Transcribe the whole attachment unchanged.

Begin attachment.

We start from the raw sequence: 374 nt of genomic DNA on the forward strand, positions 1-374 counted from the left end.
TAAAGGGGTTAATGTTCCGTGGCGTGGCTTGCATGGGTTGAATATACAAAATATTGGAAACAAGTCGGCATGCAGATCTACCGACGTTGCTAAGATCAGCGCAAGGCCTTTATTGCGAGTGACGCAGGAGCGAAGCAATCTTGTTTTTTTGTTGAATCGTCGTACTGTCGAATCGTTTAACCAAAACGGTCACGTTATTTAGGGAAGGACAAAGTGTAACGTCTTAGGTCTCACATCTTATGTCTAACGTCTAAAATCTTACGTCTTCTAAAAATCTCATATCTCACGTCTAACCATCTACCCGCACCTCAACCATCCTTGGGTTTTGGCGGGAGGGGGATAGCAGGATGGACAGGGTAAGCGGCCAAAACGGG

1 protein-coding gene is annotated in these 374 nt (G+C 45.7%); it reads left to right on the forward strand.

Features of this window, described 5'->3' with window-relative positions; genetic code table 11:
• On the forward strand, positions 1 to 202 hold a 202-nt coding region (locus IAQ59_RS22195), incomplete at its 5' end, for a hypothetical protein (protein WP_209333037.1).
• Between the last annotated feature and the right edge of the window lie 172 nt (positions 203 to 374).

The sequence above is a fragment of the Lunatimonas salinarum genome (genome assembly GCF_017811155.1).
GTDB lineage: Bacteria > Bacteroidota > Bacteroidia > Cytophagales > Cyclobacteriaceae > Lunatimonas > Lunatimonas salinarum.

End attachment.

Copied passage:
We start from the raw sequence: 374 nt of genomic DNA on the forward strand, positions 1-374 counted from the left end.
TAAAGGGGTTAATGTTCCGTGGCGTGGCTTGCATGGGTTGAATATACAAAATATTGGAAACAAGTCGGCATGCAGATCTACCGACGTTGCTAAGATCAGCGCAAGGCCTTTATTGCGAGTGACGCAGGAGCGAAGCAATCTTGTTTTTTTGTTGAATCGTCGTACTGTCGAATCGTTTAACCAAAACGGTCACGTTATTTAGGGAAGGACAAAGTGTAACGTCTTAGGTCTCACATCTTATGTCTAACGTCTAAAATCTTACGTCTTCTAAAAATCTCATATCTCACGTCTAACCATCTACCCGCACCTCAACCATCCTTGGGTTTTGGCGGGAGGGGGATAGCAGGATGGACAGGGTAAGCGGCCAAAACGGG

1 protein-coding gene is annotated in these 374 nt (G+C 45.7%); it reads left to right on the forward strand.

Features of this window, described 5'->3' with window-relative positions; genetic code table 11:
• On the forward strand, positions 1 to 202 hold a 202-nt coding region (locus IAQ59_RS22195), incomplete at its 5' end, for a hypothetical protein (protein WP_209333037.1).
• Between the last annotated feature and the right edge of the window lie 172 nt (positions 203 to 374).

The sequence above is a fragment of the Lunatimonas salinarum genome (genome assembly GCF_017811155.1).
GTDB lineage: Bacteria > Bacteroidota > Bacteroidia > Cytophagales > Cyclobacteriaceae > Lunatimonas > Lunatimonas salinarum.